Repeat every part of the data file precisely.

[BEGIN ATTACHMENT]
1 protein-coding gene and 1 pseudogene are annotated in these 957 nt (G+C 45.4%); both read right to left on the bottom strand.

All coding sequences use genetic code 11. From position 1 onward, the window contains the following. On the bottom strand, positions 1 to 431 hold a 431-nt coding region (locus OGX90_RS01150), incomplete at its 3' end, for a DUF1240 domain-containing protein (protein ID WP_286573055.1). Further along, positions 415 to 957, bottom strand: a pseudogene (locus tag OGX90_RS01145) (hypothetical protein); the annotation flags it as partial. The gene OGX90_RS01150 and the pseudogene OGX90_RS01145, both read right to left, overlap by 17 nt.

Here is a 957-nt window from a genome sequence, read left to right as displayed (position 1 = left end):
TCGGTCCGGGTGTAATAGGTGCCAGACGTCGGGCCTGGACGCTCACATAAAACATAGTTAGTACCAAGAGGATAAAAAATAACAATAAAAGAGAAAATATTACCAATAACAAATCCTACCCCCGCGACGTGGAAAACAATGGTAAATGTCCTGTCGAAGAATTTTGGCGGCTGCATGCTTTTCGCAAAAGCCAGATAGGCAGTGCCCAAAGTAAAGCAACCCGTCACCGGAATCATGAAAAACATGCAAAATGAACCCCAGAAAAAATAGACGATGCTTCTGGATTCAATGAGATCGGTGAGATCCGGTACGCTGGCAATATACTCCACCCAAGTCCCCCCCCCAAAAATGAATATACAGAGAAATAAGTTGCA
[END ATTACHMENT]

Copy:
1 protein-coding gene and 1 pseudogene are annotated in these 957 nt (G+C 45.4%); both read right to left on the bottom strand.

All coding sequences use genetic code 11. From position 1 onward, the window contains the following. On the bottom strand, positions 1 to 431 hold a 431-nt coding region (locus OGX90_RS01150), incomplete at its 3' end, for a DUF1240 domain-containing protein (protein ID WP_286573055.1). Further along, positions 415 to 957, bottom strand: a pseudogene (locus tag OGX90_RS01145) (hypothetical protein); the annotation flags it as partial. The gene OGX90_RS01150 and the pseudogene OGX90_RS01145, both read right to left, overlap by 17 nt.

Here is a 957-nt window from a genome sequence, read left to right as displayed (position 1 = left end):
TCGGTCCGGGTGTAATAGGTGCCAGACGTCGGGCCTGGACGCTCACATAAAACATAGTTAGTACCAAGAGGATAAAAAATAACAATAAAAGAGAAAATATTACCAATAACAAATCCTACCCCCGCGACGTGGAAAACAATGGTAAATGTCCTGTCGAAGAATTTTGGCGGCTGCATGCTTTTCGCAAAAGCCAGATAGGCAGTGCCCAAAGTAAAGCAACCCGTCACCGGAATCATGAAAAACATGCAAAATGAACCCCAGAAAAAATAGACGATGCTTCTGGATTCAATGAGATCGGTGAGATCCGGTACGCTGGCAATATACTCCACCCAAGTCCCCCCCCCAAAAATGAATATACAGAGAAATAAGTTGCA